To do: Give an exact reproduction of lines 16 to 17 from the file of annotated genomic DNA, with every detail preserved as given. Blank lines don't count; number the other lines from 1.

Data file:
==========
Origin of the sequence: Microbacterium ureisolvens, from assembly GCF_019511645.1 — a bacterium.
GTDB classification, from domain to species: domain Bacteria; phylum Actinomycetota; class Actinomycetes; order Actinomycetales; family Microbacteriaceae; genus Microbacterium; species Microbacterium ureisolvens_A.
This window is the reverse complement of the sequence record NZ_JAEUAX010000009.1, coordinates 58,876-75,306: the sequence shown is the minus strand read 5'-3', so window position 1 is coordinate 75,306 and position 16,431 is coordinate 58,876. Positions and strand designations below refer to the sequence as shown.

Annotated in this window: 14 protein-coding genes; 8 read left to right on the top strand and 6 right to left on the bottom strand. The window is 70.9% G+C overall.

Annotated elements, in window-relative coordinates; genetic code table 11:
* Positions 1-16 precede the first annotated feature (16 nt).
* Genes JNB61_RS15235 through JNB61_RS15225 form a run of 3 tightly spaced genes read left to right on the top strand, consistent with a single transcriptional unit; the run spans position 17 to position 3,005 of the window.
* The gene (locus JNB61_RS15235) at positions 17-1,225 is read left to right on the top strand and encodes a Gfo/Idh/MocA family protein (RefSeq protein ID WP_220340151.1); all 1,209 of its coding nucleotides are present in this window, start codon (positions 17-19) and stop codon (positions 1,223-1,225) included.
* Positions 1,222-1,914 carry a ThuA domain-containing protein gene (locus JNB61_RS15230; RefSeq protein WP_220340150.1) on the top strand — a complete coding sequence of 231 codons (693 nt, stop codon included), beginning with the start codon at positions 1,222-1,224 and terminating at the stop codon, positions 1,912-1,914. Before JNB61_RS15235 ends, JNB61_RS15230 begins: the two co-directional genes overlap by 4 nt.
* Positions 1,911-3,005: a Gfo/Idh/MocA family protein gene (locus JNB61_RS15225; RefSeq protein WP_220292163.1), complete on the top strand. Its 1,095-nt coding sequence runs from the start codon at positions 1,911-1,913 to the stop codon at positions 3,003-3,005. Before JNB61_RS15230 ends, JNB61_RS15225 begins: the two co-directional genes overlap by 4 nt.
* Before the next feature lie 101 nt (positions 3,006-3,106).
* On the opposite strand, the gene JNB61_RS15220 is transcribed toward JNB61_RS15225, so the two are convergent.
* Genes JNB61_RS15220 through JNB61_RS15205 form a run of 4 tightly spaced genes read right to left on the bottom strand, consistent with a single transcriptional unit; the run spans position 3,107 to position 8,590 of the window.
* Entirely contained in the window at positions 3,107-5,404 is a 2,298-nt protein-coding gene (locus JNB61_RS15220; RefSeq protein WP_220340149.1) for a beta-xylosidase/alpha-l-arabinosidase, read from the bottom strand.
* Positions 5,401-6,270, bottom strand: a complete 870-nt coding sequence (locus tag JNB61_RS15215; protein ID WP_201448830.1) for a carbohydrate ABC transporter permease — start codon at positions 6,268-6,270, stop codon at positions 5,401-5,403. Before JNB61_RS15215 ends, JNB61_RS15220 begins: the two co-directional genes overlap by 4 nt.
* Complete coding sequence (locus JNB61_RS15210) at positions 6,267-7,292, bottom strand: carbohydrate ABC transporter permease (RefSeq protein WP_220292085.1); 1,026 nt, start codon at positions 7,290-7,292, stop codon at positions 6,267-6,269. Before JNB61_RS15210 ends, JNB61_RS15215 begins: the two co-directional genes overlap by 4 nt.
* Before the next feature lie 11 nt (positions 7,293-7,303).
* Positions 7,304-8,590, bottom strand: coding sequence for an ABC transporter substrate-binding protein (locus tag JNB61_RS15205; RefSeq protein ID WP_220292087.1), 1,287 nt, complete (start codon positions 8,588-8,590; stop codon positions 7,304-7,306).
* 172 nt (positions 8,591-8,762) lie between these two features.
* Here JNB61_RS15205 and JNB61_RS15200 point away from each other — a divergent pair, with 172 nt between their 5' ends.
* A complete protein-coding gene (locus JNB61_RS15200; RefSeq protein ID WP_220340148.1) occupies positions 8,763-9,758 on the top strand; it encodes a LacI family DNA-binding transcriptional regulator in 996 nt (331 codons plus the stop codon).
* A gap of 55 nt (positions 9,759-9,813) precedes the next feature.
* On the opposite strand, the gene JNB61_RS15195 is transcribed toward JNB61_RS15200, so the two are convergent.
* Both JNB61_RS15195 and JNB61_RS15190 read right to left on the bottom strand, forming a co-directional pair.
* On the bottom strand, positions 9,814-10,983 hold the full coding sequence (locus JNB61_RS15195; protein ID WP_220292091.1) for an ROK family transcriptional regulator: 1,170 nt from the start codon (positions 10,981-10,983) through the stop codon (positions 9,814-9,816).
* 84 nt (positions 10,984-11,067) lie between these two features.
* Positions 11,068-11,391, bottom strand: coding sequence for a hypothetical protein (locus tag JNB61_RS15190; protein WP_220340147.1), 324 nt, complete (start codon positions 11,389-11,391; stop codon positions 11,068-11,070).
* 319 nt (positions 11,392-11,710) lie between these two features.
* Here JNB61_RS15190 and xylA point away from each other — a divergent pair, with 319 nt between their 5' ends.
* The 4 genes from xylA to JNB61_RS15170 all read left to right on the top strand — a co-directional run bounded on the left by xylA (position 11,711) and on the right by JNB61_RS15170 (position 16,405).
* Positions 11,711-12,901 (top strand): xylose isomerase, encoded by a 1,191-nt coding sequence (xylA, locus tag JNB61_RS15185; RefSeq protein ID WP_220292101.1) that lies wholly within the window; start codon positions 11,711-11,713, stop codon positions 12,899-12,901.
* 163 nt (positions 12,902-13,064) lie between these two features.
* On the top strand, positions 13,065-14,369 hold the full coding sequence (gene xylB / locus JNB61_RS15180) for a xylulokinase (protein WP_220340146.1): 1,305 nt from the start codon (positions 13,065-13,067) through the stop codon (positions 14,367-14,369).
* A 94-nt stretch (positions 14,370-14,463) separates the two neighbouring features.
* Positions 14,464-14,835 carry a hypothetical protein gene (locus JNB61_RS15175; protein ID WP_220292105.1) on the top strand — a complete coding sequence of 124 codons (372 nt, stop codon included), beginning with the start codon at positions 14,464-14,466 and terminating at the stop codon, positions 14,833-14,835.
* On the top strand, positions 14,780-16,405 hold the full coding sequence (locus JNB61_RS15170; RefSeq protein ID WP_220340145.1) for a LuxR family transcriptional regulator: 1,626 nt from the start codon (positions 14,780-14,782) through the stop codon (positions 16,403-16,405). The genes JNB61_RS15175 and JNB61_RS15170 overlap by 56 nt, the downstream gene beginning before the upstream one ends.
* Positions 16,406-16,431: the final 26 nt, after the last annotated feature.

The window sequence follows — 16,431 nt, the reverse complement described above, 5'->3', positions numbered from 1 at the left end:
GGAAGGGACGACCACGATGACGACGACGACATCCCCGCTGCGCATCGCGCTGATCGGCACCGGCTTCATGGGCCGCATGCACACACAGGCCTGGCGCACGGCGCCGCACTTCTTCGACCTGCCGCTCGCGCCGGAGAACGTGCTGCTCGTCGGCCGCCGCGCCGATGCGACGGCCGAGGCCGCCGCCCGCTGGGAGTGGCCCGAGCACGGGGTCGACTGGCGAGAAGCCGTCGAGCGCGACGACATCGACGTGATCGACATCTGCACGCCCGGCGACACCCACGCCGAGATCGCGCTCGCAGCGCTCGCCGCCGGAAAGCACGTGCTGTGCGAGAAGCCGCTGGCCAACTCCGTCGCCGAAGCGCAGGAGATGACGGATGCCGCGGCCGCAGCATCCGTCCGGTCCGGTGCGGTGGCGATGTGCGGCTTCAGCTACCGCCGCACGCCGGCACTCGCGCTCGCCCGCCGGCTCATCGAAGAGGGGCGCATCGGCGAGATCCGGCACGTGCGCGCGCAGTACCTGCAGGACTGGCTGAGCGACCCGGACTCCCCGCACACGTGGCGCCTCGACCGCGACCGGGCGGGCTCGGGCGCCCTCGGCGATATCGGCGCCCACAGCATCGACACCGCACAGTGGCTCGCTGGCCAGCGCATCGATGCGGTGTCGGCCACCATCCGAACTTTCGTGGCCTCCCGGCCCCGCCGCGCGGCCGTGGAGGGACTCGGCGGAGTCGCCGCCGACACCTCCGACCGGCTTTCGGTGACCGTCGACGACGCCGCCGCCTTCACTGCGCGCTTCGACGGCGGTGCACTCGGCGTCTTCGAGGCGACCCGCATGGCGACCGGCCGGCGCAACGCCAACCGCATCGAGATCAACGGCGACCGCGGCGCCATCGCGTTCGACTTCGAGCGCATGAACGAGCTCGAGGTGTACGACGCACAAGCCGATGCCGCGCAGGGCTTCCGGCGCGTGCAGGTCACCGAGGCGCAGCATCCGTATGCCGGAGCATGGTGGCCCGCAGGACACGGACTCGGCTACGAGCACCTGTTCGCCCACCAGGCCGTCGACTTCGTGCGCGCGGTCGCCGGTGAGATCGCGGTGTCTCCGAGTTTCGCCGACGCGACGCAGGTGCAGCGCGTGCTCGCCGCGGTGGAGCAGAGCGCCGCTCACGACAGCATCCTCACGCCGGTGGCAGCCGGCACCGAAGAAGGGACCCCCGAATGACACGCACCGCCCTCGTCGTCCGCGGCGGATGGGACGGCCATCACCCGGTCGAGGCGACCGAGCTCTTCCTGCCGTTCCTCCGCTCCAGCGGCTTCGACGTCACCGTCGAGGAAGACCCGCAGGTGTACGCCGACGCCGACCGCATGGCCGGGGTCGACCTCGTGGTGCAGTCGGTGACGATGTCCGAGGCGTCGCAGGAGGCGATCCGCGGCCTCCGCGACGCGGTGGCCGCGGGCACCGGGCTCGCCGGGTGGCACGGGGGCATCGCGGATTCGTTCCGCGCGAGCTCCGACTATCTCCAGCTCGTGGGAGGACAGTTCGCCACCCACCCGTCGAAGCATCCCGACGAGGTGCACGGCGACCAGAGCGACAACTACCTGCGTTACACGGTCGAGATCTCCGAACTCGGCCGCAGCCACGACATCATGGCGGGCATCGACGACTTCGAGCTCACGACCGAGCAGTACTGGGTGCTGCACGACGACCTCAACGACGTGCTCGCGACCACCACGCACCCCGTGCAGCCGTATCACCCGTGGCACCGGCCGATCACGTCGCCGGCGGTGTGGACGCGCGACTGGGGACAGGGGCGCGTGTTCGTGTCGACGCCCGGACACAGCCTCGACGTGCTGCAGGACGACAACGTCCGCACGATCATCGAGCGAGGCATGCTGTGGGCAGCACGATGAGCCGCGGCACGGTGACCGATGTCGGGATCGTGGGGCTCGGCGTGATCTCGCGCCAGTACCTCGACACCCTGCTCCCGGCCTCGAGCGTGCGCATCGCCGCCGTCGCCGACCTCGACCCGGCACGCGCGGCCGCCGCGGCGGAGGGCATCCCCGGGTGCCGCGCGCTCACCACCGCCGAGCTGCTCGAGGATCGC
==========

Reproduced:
* Complete coding sequence (locus JNB61_RS15210) at positions 6,267-7,292, bottom strand: carbohydrate ABC transporter permease (RefSeq protein WP_220292085.1); 1,026 nt, start codon at positions 7,290-7,292, stop codon at positions 6,267-6,269. Before JNB61_RS15210 ends, JNB61_RS15215 begins: the two co-directional genes overlap by 4 nt.
* Before the next feature lie 11 nt (positions 7,293-7,303).